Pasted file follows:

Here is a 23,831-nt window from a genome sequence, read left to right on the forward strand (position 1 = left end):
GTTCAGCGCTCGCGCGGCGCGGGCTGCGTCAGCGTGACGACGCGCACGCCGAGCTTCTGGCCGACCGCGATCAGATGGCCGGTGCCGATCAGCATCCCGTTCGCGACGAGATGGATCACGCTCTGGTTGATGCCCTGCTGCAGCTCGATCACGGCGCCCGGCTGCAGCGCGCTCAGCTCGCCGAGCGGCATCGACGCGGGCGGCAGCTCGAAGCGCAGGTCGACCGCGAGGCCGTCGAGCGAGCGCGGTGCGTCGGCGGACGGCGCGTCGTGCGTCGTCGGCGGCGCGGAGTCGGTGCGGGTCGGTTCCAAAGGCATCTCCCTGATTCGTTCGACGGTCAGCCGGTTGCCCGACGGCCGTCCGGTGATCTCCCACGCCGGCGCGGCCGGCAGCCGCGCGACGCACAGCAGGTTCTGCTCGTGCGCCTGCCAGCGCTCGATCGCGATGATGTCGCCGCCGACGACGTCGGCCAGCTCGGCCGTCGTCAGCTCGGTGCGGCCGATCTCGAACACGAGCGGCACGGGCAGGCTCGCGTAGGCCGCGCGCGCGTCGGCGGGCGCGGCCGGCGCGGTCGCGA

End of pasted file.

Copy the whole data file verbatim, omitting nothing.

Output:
Here is a 23,831-nt window from a genome sequence, read left to right on the forward strand (position 1 = left end):
GTTCAGCGCTCGCGCGGCGCGGGCTGCGTCAGCGTGACGACGCGCACGCCGAGCTTCTGGCCGACCGCGATCAGATGGCCGGTGCCGATCAGCATCCCGTTCGCGACGAGATGGATCACGCTCTGGTTGATGCCCTGCTGCAGCTCGATCACGGCGCCCGGCTGCAGCGCGCTCAGCTCGCCGAGCGGCATCGACGCGGGCGGCAGCTCGAAGCGCAGGTCGACCGCGAGGCCGTCGAGCGAGCGCGGTGCGTCGGCGGACGGCGCGTCGTGCGTCGTCGGCGGCGCGGAGTCGGTGCGGGTCGGTTCCAAAGGCATCTCCCTGATTCGTTCGACGGTCAGCCGGTTGCCCGACGGCCGTCCGGTGATCTCCCACGCCGGCGCGGCCGGCAGCCGCGCGACGCACAGCAGGTTCTGCTCGTGCGCCTGCCAGCGCTCGATCGCGATGATGTCGCCGCCGACGACGTCGGCCAGCTCGGCCGTCGTCAGCTCGGTGCGGCCGATCTCGAACACGAGCGGCACGGGCAGGCTCGCGTAGGCCGCGCGCGCGTCGGCGGGCGCGGCCGGCGCGGTCGCGA